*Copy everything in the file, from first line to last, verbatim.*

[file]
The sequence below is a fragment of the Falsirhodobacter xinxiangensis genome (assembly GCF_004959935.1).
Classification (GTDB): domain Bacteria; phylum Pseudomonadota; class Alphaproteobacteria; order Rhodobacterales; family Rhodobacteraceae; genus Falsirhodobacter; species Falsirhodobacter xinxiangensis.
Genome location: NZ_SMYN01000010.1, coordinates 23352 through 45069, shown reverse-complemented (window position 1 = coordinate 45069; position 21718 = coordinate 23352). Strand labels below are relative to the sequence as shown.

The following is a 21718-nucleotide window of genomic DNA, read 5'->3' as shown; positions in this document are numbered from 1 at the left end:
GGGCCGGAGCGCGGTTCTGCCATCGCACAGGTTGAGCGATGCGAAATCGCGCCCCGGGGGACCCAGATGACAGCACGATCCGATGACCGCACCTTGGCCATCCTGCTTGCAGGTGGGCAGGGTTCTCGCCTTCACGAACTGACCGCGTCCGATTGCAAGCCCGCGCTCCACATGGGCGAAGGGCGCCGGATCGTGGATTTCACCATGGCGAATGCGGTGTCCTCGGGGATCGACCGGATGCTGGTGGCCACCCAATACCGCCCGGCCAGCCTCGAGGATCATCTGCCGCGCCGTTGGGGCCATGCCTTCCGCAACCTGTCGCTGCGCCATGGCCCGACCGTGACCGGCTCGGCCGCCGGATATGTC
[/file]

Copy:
The sequence below is a fragment of the Falsirhodobacter xinxiangensis genome (assembly GCF_004959935.1).
Classification (GTDB): domain Bacteria; phylum Pseudomonadota; class Alphaproteobacteria; order Rhodobacterales; family Rhodobacteraceae; genus Falsirhodobacter; species Falsirhodobacter xinxiangensis.
Genome location: NZ_SMYN01000010.1, coordinates 23352 through 45069, shown reverse-complemented (window position 1 = coordinate 45069; position 21718 = coordinate 23352). Strand labels below are relative to the sequence as shown.

The following is a 21718-nucleotide window of genomic DNA, read 5'->3' as shown; positions in this document are numbered from 1 at the left end:
GGGCCGGAGCGCGGTTCTGCCATCGCACAGGTTGAGCGATGCGAAATCGCGCCCCGGGGGACCCAGATGACAGCACGATCCGATGACCGCACCTTGGCCATCCTGCTTGCAGGTGGGCAGGGTTCTCGCCTTCACGAACTGACCGCGTCCGATTGCAAGCCCGCGCTCCACATGGGCGAAGGGCGCCGGATCGTGGATTTCACCATGGCGAATGCGGTGTCCTCGGGGATCGACCGGATGCTGGTGGCCACCCAATACCGCCCGGCCAGCCTCGAGGATCATCTGCCGCGCCGTTGGGGCCATGCCTTCCGCAACCTGTCGCTGCGCCATGGCCCGACCGTGACCGGCTCGGCCGCCGGATATGTC